There are 3 different sizes in the Tenba Cooper messenger bag lineup. The Cooper 8, Cooper 13, and Cooper 15. The Cooper 15 being the biggest, meant for 15 inch laptops and DSLRs, while the 8 more for small mirrorless. But the entire lineup consists of 8 different bags.
The Tenba 15 was an expensive bag when it was released at $299, and it is still expensive ($239 at Amazon at time of publishing). And to justify this price, it was marketed as a premium bag made with canvas, and full grain leather accents. While it was designed for photographers, it is also convertible for other uses as well since it has an easily removable camera divider.
(straight from their page):
“The Cooper 15 DSLR Messenger Bag was built to accommodate a mirrorless or DSLR camera (up to pro size w/ grip) with 4-5 lenses (up to attached 70-200mm 2.8), and the rear padded sleeve will hold a laptop up to 15 inches. The bag includes Tenba’s signature Whisper Hook™ closure which enables the flap to be opened with almost no sound, and the Quick Access top zipper allows for the secure exchange of cameras and lenses.”
- Exterior: 41 x 29 x 20 cm / 16 x 11.5 x 8 in
- Interior: 38 x 28 x 17 cm / 15 x 11 x 6.5 in
- Laptop Compartment: 38 x 27 x 3 cm / 15 x 10.5 x 1 in
- Weight: 1.6 kg / 3.6 lbs
This doesn’t include the expandable side pockets.
I get all the benefits of a messenger bag, without the inconveniences of my old Timbuk2 messenger bags yet with exterior construction of soft but water resistant canvas, with upgraded leather accents. This bag has access to almost everything without having to open up the main flap, with zippers that have the right amount of ruggedness. Altogether a handsome bag that looks as expensive as its retail price suggests.
The main interior of the bag is one big open space, pre-fit with a divider insert made specifically for each Tenba Cooper. This insert can slip in and out to reconfigure easily – much easier than using my other 15″ Messenger Bag I use a lot. The one it comes pre-configured is three columns with dividers in each further separating the insides.
Since I’m out of town right now with the bag, I’m going to share how I currently have the bag configured.
I left one third completely empty to fit a Peak Design Tech Pouch. Its part of my everyday carry kit so if I’m heading somewhere that I don’t need the whole messenger bag, I just pull the Tech Pouch right out.
For regular carry, I leave the middle third for my Sony A7III, with a Samyang 35mm 2.8 lens most of the time. But I’ve also configured the A7III with a 24-70 2.8 Art Lens, with battery portrait grip. Sometimes I go a bit lighter and put my Fuji Film X100F in the spot, and use a divider to put other miscellaneous items up top.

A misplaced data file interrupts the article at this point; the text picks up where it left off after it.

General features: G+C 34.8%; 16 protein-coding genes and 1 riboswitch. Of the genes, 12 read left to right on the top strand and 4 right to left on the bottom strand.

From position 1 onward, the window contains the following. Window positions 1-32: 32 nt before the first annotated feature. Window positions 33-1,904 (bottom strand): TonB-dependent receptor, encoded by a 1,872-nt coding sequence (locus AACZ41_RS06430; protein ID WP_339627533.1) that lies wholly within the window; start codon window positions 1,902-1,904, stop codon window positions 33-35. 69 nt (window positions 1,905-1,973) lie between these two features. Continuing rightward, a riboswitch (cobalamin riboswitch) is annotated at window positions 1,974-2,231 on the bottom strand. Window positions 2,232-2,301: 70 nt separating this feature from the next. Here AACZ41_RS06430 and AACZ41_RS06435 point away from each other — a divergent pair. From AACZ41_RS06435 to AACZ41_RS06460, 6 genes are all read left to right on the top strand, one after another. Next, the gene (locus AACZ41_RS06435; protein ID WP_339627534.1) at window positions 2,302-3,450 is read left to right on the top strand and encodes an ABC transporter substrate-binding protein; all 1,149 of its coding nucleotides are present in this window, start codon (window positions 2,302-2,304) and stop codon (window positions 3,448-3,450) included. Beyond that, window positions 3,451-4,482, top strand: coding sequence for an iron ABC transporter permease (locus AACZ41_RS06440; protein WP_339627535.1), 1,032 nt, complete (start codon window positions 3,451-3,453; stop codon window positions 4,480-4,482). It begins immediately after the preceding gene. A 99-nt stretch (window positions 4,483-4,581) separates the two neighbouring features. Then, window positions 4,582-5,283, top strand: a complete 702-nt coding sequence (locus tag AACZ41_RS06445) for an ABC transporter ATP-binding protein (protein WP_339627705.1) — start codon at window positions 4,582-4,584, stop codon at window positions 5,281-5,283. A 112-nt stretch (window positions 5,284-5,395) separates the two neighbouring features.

The laptop compartment in the back easily fits my Macbook Pro 15 Retina, and iPad Pro 12.9. And for the trip I’m currently on, I packed my Samsung Notebook 9 Pro plus the aforementioned iPad Pro. It can hold more than I’d normally want to for a shoulder bag, and also does not require opening the main flap since its right in the back where it belongs.
On both sides there are the aforementioned side pockets, which can expand to fit 24-70 2.8 lenses(!) as well as a good water bottle or two. I currently have a Snow Peak Kanpai bottle, and laptop power adapter in mine at the moment.
One negative is that the pockets do not have lids or caps to secure items. So hypothetically if one were to run after a bus or train with something that wasn’t snugly fit or secure, there’s a possibility that something could fall out.
One thing I wish the bag had was a bright interior. I’m often in environments with poor lighting, and it doesn’t help that a lot of things I bring happen to be in bags, cases, etc that are colored black. With a grey interior, its that much more difficult to see. So I use a Tom Bihn Organization Pouch for some things.
The size is just right for a personal carry item on most domestic (USA) airlines so I will be traveling with this or the Peak Design EDC Messenger Bag over the next few months.
There is also a rain cover included, which I will likely not be using because the material already has built-in light rain resistance and where I’m going I’m probably not going to be out in a downpour for long anyway.
If there was one thing missing. Its the option to convert to a backpack carry like ThinkTank did with some of their messenger bags.
So far I’m pretty happy with this bag, and it makes a great alternative to my Peak Design Every Day Carry Messenger Bag 15 offering different carry options that make more sense in some scenarios and easier to convert from full messenger to messenger with camera carry inside.